Robert C. ELSTON et al., Plaintiffs and Appellants, v. CITY OF TURLOCK et al., Defendants and Respondents.
Plaintiffs in this personal injury action appeal from judgments of dismissal entered in favor of defendants City of Turlock, County of Stanislaus, Turlock Irrigation District and State of California. The appeals have been consolidated for disposition by this court. The dismissals were entered upon defendants' separate motions for summary judgment after the defendant County of Stanislaus' requests for admissions were deemed admitted by reason of plaintiffs' failure to answer them within the time permitted by Code of Civil Procedure section 2033, subdivision (a). The principal issue on this appeal is whether the trial court abused its discretion under Code of Civil Procedure section 473 by refusing to set aside plaintiffs' default.
The plaintiffs are husband and wife. The complaint alleges serious personal injuries to the husband as a result of an accident which occurred when his motorbike collided with another vehicle. Plaintiffs allege the defendant public entities created a dangerous condition at the location of the accident in that there were visual restrictions and obstructions at the scene.
On June 1, 1981, pursuant to Code of Civil Procedure section 2033, subdivision (a),1 defendant County of Stanislaus properly served six requests for admissions upon the plaintiffs. In compliance with section 2033, subdivision (a), the request contained in block letters, near the end thereof, the required notice regarding the consequence of failing to answer the requests for admissions within the time allowed.
The essence of these requests for admissions was that the defendant County of Stanislaus did not own, maintain or control the street where the accident occurred, and that the allegedly dangerous condition of the road was not created by the county nor did it have notice of the condition. The county also requested admissions that the intersection was not in a dangerous condition, that plaintiff's injuries were not proximately caused by the alleged dangerous condition, and that the injuries did not occur in a way which was reasonably foreseeable. The requests were not answered by plaintiffs within the 30 days allowed, nor was there a request for an extension of time in which to answer. On August 13, 73 days after the service of the requests, pursuant to section 2033 defendant County of Stanislaus sent a certified letter to plaintiffs' counsel formally notifying plaintiffs that the requests for admissions had been admitted by reason of the failure to answer them.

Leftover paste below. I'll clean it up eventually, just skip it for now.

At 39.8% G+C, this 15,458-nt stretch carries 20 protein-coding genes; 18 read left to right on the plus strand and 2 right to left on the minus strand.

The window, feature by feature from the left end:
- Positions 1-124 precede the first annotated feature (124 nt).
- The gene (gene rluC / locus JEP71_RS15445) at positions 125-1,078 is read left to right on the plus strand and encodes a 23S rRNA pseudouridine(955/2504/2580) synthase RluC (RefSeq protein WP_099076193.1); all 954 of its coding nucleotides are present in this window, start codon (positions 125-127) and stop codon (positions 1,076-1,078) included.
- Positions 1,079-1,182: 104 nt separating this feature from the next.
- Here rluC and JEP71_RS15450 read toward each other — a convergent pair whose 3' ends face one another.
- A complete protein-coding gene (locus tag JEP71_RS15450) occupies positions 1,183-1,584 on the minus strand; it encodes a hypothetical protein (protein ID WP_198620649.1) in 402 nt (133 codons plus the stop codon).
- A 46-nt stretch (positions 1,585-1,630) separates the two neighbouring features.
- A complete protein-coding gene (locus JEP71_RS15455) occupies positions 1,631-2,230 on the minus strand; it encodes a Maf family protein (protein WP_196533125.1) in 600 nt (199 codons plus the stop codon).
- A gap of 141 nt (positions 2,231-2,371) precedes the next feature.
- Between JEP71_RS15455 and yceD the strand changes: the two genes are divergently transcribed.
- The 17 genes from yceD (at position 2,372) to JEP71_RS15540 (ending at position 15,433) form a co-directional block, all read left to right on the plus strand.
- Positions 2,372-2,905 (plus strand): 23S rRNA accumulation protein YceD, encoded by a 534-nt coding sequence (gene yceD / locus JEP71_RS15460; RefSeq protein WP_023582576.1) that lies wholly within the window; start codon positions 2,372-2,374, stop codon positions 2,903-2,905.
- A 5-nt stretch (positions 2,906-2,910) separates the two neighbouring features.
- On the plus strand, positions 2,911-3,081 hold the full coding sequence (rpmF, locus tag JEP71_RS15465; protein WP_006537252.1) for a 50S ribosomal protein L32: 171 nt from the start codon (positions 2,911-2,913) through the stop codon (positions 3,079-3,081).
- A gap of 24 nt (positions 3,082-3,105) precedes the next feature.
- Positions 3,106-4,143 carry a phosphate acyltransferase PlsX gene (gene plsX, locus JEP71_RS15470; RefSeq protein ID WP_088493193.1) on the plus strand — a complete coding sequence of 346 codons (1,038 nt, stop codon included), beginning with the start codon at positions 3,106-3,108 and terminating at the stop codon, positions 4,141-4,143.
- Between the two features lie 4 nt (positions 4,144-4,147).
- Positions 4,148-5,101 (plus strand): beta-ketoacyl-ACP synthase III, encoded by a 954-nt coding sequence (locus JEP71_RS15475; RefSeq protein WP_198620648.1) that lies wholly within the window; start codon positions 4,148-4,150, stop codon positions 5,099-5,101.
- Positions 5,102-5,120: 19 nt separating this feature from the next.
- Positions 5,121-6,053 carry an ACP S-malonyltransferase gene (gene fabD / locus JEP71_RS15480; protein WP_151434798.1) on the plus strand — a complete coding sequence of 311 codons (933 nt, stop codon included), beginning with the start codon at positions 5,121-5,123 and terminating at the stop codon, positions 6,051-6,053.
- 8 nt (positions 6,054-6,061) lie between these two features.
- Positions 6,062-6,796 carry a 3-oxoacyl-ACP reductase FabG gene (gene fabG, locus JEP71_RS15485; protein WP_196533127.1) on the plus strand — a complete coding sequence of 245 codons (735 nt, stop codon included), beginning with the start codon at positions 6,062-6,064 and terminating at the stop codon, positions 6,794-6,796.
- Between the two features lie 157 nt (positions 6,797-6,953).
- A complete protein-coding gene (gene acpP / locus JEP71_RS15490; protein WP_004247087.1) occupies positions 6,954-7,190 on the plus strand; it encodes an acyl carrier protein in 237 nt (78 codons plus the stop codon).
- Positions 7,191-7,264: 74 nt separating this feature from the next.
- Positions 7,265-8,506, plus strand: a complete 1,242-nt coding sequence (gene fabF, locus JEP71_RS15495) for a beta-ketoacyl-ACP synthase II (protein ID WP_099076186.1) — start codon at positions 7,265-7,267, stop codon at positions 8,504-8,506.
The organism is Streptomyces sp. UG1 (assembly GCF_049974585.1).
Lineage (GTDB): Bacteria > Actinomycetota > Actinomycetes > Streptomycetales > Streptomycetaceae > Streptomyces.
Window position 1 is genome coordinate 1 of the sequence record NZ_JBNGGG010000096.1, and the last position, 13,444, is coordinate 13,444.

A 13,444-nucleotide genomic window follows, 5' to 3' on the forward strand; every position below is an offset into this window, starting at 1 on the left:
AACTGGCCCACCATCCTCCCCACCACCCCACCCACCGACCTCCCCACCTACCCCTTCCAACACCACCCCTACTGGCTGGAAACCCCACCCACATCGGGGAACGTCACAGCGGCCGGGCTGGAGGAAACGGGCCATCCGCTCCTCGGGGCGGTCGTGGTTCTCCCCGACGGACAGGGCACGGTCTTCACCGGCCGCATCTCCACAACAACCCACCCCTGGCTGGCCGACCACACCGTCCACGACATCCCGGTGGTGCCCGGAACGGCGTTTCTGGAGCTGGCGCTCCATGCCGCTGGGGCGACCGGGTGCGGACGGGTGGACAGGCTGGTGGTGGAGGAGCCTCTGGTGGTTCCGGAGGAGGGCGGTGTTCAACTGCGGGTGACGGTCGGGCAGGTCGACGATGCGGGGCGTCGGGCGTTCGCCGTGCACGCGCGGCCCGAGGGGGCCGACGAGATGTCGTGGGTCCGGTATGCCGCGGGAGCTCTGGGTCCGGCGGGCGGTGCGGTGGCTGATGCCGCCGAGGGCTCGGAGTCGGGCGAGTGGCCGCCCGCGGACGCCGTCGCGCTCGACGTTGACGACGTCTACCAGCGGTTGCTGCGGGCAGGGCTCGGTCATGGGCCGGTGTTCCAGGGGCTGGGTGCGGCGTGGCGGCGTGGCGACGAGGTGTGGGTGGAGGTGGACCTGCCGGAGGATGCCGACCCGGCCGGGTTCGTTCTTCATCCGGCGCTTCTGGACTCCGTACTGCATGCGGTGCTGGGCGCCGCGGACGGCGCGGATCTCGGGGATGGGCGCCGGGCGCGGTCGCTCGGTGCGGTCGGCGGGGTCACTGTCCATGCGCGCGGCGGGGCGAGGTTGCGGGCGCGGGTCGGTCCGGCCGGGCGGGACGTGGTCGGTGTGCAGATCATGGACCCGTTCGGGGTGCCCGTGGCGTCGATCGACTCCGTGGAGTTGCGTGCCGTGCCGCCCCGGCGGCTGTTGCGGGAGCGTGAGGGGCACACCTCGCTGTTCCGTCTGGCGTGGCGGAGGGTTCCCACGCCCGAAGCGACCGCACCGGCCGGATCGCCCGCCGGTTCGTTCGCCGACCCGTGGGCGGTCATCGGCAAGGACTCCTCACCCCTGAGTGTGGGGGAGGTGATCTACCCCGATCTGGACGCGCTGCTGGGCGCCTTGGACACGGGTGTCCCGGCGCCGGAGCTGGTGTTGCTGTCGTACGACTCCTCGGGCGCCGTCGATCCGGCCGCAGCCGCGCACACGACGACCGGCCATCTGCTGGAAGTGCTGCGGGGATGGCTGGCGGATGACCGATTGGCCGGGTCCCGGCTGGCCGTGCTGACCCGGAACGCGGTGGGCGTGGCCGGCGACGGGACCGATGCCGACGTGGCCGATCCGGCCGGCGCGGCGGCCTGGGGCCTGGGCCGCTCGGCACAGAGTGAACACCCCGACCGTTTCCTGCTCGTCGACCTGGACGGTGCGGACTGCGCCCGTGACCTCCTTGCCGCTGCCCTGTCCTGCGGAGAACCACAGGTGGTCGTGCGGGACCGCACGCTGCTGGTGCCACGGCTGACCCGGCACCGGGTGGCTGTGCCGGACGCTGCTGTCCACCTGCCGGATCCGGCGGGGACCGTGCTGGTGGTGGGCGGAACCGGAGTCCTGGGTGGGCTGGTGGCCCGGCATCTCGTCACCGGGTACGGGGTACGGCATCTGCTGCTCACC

On August 21 plaintiffs filed a motion pursuant to Code of Civil Procedure section 473 to set aside their default for failure to timely answer the requests, attached to which was their response to the requests for admissions. The motion was supported by the declaration of plaintiffs' counsel, A.B. Canelo. The declaration stated:
“I am the attorney of record for plaintiffs and am duly licensed to practice law in the State of California.
“Shortly after June 1, 1981, I received in my office from Thomas Zeff, attorney for defendant, COUNTY OF STANISLAUS, Request for Admission and Interrogatories. Our office has been shorthanded in the number of attorneys here since two attorneys left earlier this summer. I have been extensively engaged in litigation and business matters and because of my mistake and inadvertence did not prepare a response to these Request for Admissions prior to July 1, 1981. On or about August 13, 1981 Mr. Zeff wrote to me and indicated these Request for Admissions had been deemed admitted. I immediately called Mr. Zeff and informed him of my predicament, apologized for any inconvenience my inadvertence may have caused and offered to send him responses immediately. [Defendant's counsel refused to set aside the default.]
“․ Discovery in this case is yet to begin and I am unaware of any prejudice that defendant may suffer as a result of the short delay in providing them with response to Request for Admissions.”
Attorney Canelo later executed a supplementary declaration which in relevant part stated:
“Because of the shorthandedness in our office the Request for Admissions became misplaced and I did not become aware of them until they were overdue.”
The motion to set aside the default was denied. The defendants' ensuing motions for summary judgment were granted.
In 1977, the Legislature repealed former section 2033. (Stats.1977, ch. 500, § 2, p. 1631.) In 1978, the Legislature enacted the present section 2033. (Stats.1978, ch. 12, § 3, pp. 70–71.) Shortly thereafter, the section was amended. (Stats.1978, ch. 265, § 1, pp. 549–550.) The changes relevant here were: (1) to require that the requests for admissions contain notice of the consequences of failure to respond within the time allowed; (2) to extend the period for response from 20 days to 30 days; and (3) to change the procedure for imposing sanctions for failure to respond within the time allowed. Prior to the 1978 amendment, when a party failed to respond to a request for admissions within the period designated in the request or as extended by the trial court, the court was permitted (pursuant to Code of Civ.Proc., § 2034, subd. (a)) to issue an order either requiring that the party answer or deeming as admitted the matters for which admissions had been requested. (See Stats.1974, ch. 732, § 4, p. 1624.)